• SHA hashes will typically be found within web applications. These may be extracted from systems via a compromised database or SQL injection attack. SHA has varying levels of strength depending on the key size which affects the speed at which they can be attacked. Depending on the strength of the hash obtained, a brute force, mask attack, or wordlist attack may be the best method for recovery.

Attack Mode Types

There are various attack modes that can be used within Hashcat, each with its own proper use case. Below are the most commonly used attack mode types though other techniques and modes exist to be explored.

  • Mode 0 – Straight (-a 0)
    • Mode 0 also known as “Straight” mode takes in a required wordlist, and optionally will take in one or more list of transformation rule lists. The most recent public password list commonly used for this attack type would be RockYou2021. Download links can be found at Github here. Straight mode will first try the base word provided in the password list, and then apply any rules to it. A quick example of the word “password” with some simple rules applied to it would yield the candidates such as:
screenshot by White Oak Security shows password list of password1
password3, etc
hashcat.exe –a 0 –m 1000 password.txt –stdout –r rules/best64.rule
  • Mode 1 – Combination (-a 1)
    • Mode 1, known as the combination attack will take in two wordlists and match up every possible combination of those words. This makes it possible to take commonly used words and generate effective passphrase password attacks. Rules cannot be used in this attack mode without using advanced techniques such as STDIN. By using smaller wordlists, but multiple wordlists we can generate multiword password candidates to attack the password. For example:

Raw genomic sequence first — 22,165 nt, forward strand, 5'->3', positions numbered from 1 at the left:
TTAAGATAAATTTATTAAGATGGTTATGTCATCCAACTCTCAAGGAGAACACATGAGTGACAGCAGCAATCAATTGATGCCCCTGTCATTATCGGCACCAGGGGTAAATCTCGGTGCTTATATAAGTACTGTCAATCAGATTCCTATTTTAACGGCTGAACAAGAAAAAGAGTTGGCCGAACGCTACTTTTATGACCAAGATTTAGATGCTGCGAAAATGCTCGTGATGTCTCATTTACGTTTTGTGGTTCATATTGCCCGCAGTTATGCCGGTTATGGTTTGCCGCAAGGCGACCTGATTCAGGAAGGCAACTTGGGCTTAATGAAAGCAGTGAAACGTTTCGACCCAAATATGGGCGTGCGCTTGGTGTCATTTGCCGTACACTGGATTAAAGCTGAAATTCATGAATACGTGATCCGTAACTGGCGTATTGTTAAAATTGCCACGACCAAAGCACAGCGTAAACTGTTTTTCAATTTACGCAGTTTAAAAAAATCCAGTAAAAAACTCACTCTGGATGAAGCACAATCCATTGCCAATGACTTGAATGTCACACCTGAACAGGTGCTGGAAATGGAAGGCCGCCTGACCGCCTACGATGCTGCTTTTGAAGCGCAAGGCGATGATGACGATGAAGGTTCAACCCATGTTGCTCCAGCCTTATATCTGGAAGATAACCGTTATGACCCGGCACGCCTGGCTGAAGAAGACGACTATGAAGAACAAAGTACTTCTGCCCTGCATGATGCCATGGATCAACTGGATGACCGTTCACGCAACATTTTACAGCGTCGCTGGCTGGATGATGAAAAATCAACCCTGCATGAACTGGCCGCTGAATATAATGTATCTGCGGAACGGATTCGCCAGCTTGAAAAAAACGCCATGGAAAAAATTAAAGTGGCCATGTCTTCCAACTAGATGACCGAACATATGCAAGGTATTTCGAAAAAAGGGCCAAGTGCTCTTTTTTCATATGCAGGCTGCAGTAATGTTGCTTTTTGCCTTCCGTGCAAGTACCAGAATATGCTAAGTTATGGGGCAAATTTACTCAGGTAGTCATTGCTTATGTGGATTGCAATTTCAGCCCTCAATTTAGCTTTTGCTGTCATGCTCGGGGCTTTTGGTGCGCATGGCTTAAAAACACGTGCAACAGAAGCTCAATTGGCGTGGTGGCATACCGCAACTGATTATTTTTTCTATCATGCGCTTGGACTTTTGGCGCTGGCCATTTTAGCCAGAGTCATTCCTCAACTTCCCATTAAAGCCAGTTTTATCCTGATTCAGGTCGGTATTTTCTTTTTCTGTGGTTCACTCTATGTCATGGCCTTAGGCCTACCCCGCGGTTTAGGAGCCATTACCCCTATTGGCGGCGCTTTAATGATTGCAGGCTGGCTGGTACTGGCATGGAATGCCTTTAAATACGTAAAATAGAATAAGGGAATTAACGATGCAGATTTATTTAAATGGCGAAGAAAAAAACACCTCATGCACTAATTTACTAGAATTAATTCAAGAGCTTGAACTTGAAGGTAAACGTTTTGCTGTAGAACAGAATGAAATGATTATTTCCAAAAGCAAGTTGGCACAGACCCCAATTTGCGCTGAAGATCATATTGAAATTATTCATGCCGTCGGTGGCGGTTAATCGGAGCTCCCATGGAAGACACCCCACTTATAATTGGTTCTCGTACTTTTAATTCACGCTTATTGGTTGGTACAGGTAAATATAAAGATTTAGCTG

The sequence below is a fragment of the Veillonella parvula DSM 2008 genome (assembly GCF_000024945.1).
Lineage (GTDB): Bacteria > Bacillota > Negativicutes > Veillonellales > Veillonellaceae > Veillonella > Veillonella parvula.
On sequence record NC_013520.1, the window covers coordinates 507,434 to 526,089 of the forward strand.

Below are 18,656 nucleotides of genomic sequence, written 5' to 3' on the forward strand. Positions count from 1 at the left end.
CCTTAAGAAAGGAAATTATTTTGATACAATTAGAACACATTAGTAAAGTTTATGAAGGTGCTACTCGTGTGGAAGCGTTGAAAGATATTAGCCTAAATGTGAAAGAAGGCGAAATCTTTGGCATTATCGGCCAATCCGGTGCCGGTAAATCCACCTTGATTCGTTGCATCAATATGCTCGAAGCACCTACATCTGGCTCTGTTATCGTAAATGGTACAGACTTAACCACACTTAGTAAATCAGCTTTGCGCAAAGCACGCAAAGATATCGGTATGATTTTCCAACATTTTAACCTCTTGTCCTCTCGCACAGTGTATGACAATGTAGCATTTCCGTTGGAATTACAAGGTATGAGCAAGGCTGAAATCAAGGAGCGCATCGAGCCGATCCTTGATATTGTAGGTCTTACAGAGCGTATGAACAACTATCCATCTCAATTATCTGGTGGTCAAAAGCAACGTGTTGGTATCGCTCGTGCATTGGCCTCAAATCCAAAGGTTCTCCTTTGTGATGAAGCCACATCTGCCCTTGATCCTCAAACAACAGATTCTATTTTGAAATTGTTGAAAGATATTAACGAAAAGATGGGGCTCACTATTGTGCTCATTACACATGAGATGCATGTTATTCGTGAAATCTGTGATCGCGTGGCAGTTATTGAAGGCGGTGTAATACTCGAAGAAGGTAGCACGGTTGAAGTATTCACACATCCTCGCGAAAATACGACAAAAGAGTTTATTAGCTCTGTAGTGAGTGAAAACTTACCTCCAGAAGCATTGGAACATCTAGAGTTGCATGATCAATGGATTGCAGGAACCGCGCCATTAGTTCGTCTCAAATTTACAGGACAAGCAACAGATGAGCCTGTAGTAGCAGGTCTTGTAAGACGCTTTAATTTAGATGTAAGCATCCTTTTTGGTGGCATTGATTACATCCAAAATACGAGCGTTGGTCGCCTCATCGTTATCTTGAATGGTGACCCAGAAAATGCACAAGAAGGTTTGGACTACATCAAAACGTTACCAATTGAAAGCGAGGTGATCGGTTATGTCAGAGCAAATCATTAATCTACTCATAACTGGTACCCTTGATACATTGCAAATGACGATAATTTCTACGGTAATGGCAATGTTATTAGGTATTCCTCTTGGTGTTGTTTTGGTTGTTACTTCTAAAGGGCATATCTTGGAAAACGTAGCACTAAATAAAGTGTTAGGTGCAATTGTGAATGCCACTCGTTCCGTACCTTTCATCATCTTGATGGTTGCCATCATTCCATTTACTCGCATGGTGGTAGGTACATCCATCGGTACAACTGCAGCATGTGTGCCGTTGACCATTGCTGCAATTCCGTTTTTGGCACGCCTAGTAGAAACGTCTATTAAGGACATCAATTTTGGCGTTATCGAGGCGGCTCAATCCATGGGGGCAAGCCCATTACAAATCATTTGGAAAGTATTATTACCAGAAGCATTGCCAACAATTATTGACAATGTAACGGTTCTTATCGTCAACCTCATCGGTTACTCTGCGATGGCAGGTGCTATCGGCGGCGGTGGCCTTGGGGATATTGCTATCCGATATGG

wordlist screenshot by white oak security shows words like whitehorse,greeneagle,etc
hashcat.exe –a 1 –m 1000 colors.txt animals.txt --stdout
  • Mode 3 – Mask (-a 3)
    • Mode 3 is for Mask attacks and is probably my favorite method of attack. By looking at a word we can break the word down into its character structure. For example, if we take the password “Password1”, and substitute all upper case letters for ?u, lowercase letters for ?l, and digits for ?d, we can easily crack this 9 character password in seconds using the format ?u?l?l?l?l?l?l?l?d. Imagine how many other passwords use the same format of capital, followed by X amount of lowercase, followed by a digit. See below for recovery that took less than a second:
screenshot by WOS shows u?l?u?l?
hashcat screenshot by white oak security shows its been cracked
hashcat.exe –a 3 –m 1000 hash.txt ?u?l?l?l?l?l?l?l?d
  • Mode 6 and 7 – Hybrid (-a 6 + -a 7)
    • Mode 6 and 7 are often overlooked but are also amazing cracking modes. These combine attack mode 0 (straight wordlist) along with attack mode 3 (mask). So now we could use a large wordlist and add a mask such as ?d?d?d?d to the end to crack passwords that have the word in our wordlist and have any 4 numbers at the end! The difference between 6 and 7 is where the mask and wordlist are, so either WORD+MASK or MASK+WORD. See below for an example:
screenshot by white oak security shows animals txt in hashcat
hashcat screenshot by white oak security shows its cracked with animal passsword
hashcat.exe –a 6 –m 1000 hash.txt animals.txt ?d?d?d?d

General Tips & Tricks

Below are some quick tips I’ve found that should help you along your journey of password cracking. As you perform more cracking you will begin to see patterns and other common formats which may assist you in becoming an expert password cracker.

  • Tuning – W4
    • Tuning can increase your performance but can also take a toll on your system. If your system is using a GUI, you would likely want to specify –w 3 if you don’t plan on using it while cracking, -w 2 or –w 1 if you do plan on using it. If you do not have a GUI at all you can go ahead and specify –w 4 which will maximize performance from the GPU.
  • Character Sets
    • What the !@#$%^&*()